Model A1286. Released February 2011 / 2.0, 2.2, or 2.3 GHz Quad-core Intel Core i7 Processor

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MB Pro A1286 early 2011 wi-fi dead - board level problem


First time I see this... wifi won't initialise/work.

Tried 2 known working wifi cards+cables, tried a different chassis completely.

Still, no wifi, no 'no hardware found' message, it's like it's there but not functional as I can see wireless in system report.

Another odd thing - Kingston UV400 SSD would have 400+MB/s write but read speed was lower and on next run, it would halve that under 250MB/s

Goes to say it is inconsistent, not running at same parameters at all times.

If anyone has got any feedback on this - board level issue which may cause this rather strange behaviour, please let me know.



Update (05/19/2017)

Wifi: A1286, early 2011 and late 2011, also all wi-fi cards from A1286 2010-2012 are compatible. Installed wifi card from another machine then I simply moved the board from its own to another unibody 15'' - and still same symptoms - hence trouble is on the board. no signs of damage to connectors, cables wifi-mobo are fussy but with 3-4 tried, it is obvious.

The 'no hardware installed' message comes up when wifi card fails or ribbon cable goes bad, which indicated trouble on the logic board.

SSD: Kingston UV400 480GB - has just Sierra installed on, just pulled from packaging. Building a couple of A1286 'on steroids'.

Need a 2012 A1286 for Raid 0 drag race the retina on speed :)

SSD sits in the hard drive bay as it's SATA III / optical bay sata II in 2011...

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WiFi: First, are you working with two systems which are part of the same series?

You talk about swapping parts around between the two systems. Do the parts from the questionable system for in the known good system?

Please clarify what you have done and if one or both systems are not working here and are the SAME series.

SSD: Can you explain your drive config, is the SSD sitting in the HD bay or the Optical bay? How much free space do you have and what is your OS version.


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Check L3401 in case this has burnt (common), which will stop wifi working. Check to make sure PP3V3_WLAN is present. See if WIFI_EVENT_L and PCIE_WAKE_L are low. SMBUS line could also be pulled down, which will effect this. If it is getting power, and L3401 isn't burnt, it is very likely an SMC issue or a problem with the above mentioned.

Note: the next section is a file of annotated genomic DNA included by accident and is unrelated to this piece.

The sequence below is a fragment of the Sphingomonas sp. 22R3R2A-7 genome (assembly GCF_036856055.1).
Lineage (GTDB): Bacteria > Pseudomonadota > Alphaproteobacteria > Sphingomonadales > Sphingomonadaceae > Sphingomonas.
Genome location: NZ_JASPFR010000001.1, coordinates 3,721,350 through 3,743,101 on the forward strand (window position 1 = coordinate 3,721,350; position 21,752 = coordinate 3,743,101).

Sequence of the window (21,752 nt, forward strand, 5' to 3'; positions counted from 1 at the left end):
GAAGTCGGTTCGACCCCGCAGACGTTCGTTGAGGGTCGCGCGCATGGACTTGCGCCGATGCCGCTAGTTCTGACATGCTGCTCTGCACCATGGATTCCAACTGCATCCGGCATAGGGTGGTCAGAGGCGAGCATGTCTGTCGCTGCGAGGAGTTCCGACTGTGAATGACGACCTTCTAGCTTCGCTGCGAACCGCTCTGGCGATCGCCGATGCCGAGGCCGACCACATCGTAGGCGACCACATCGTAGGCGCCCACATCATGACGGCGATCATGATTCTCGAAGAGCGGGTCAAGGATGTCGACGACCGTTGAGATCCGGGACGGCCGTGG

Regarding the SSD issue, best left to @danj or @mayer, no idea when it comes to SSD speeds myself :)

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thanks for that, will have a look.

the ssd issue: it is fluctuating, like the cpu is being flooded with commands/requests, though no apps running and no internet connection, to have background activity.


This is a SATA port issue See my answer on that


WIFI no longer dead.

So... I swapped the same SSD drive into another machine with another 2011 A1286 board.

As soon as I put the SSD back on the faulty wifi board, it came up with message 'no hardware installed'...


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Building a RAID 0 setup within MacBook Pro's can be tricky! Apple has a known issue within some of their systems optical drive SATA connection which you appear to be aware of. Here's a good reference: OWC Data Doubler on which systems have a problem. Again this is a logic board issue within the MacBook Pro not the adapter! But, what many people don't fully realize is the systems with the odd SATA port is not really SATA II (3.0 Gb/s) nor is it a SATA III (6.0 Gb/s). So you can't use an auto negotiating drive (HD or SSD) as it can't tell what the port needs to run at. This is where you do need a FIXED speed drive (one that only runs at SATA II).

So here's the rub: Kingston UV400 SSD drive you are using won't work in either of these systems properly:

  • MacBookPro5,1 - 2.4GHz, 2.53GHz, 2.66GHz, 2.8GHz, 2.93GHz
  • MacBookPro8,2 - 2.0GHz, 2.2GHz, 2.3GHz, 2.5GHz

Then if you are trying to run a RAID 0 config you hit another problem as technically the SATA connections need to be the SAME. So if you have one of these systems you'll in fact need to use a FIXED SATA II drive in the HD bay so you are running two drives that are matched in make, model size and here the common SATA speed the two ports can support in this case SATA II.